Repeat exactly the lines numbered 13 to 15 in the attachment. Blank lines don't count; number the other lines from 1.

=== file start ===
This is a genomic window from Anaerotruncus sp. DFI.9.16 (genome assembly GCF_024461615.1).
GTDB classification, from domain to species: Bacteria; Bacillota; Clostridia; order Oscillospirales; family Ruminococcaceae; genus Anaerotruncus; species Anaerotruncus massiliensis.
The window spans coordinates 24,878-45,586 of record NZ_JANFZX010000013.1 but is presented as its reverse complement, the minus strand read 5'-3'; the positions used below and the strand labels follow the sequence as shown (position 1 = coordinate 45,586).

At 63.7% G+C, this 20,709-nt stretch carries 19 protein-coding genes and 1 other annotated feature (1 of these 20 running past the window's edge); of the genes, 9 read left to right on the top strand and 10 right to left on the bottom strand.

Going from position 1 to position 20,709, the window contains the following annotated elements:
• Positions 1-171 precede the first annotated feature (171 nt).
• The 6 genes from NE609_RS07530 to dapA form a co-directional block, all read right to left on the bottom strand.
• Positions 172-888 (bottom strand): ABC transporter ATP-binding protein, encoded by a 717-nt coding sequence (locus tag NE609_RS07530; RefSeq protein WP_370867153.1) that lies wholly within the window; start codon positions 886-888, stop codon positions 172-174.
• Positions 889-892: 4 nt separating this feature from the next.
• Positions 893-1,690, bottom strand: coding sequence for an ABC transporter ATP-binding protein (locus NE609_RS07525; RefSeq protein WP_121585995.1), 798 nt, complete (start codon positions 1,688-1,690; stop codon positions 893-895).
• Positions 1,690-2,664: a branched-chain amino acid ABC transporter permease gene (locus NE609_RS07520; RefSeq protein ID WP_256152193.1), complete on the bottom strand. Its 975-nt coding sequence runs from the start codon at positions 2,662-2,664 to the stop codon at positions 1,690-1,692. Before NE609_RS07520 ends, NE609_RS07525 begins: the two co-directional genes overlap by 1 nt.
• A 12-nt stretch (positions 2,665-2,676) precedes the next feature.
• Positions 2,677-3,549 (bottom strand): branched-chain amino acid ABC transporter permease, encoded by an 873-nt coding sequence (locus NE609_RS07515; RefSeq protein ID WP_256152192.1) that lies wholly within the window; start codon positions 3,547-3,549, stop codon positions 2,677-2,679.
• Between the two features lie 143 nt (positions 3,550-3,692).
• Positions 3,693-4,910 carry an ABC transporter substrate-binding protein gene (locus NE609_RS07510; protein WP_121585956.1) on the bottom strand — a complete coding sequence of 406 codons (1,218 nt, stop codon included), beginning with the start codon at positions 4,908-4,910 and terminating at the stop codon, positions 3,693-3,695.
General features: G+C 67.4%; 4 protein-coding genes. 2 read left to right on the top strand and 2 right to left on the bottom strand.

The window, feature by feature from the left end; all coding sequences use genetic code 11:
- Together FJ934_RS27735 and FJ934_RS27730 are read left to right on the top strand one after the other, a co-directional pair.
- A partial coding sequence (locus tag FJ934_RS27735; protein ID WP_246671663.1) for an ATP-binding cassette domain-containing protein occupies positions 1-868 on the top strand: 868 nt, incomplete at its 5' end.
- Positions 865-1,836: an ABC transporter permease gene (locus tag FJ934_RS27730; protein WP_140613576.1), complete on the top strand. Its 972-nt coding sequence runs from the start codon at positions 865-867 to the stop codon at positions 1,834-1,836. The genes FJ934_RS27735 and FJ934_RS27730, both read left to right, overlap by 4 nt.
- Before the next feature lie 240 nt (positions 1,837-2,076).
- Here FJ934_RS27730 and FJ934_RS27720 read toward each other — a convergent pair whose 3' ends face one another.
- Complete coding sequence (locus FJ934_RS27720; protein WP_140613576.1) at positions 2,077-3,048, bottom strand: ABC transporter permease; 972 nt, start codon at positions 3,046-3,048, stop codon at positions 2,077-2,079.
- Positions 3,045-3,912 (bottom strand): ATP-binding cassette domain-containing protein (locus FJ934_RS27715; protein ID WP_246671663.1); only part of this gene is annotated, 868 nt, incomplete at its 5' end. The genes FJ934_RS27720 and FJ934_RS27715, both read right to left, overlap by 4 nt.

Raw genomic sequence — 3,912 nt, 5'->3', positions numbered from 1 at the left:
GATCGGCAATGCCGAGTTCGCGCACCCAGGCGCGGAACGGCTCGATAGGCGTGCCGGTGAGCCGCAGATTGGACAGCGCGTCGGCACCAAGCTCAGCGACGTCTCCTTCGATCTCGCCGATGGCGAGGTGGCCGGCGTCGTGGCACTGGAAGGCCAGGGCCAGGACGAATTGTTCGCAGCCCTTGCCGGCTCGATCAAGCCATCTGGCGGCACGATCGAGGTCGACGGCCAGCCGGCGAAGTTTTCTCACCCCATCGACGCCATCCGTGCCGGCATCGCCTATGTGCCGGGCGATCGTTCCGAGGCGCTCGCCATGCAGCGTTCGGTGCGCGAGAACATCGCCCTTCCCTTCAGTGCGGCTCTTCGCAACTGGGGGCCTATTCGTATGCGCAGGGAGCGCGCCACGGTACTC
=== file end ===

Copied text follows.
• Positions 2,677-3,549 (bottom strand): branched-chain amino acid ABC transporter permease, encoded by an 873-nt coding sequence (locus NE609_RS07515; RefSeq protein ID WP_256152192.1) that lies wholly within the window; start codon positions 3,547-3,549, stop codon positions 2,677-2,679.
• Between the two features lie 143 nt (positions 3,550-3,692).
• Positions 3,693-4,910 carry an ABC transporter substrate-binding protein gene (locus NE609_RS07510; protein WP_121585956.1) on the bottom strand — a complete coding sequence of 406 codons (1,218 nt, stop codon included), beginning with the start codon at positions 4,908-4,910 and terminating at the stop codon, positions 3,693-3,695.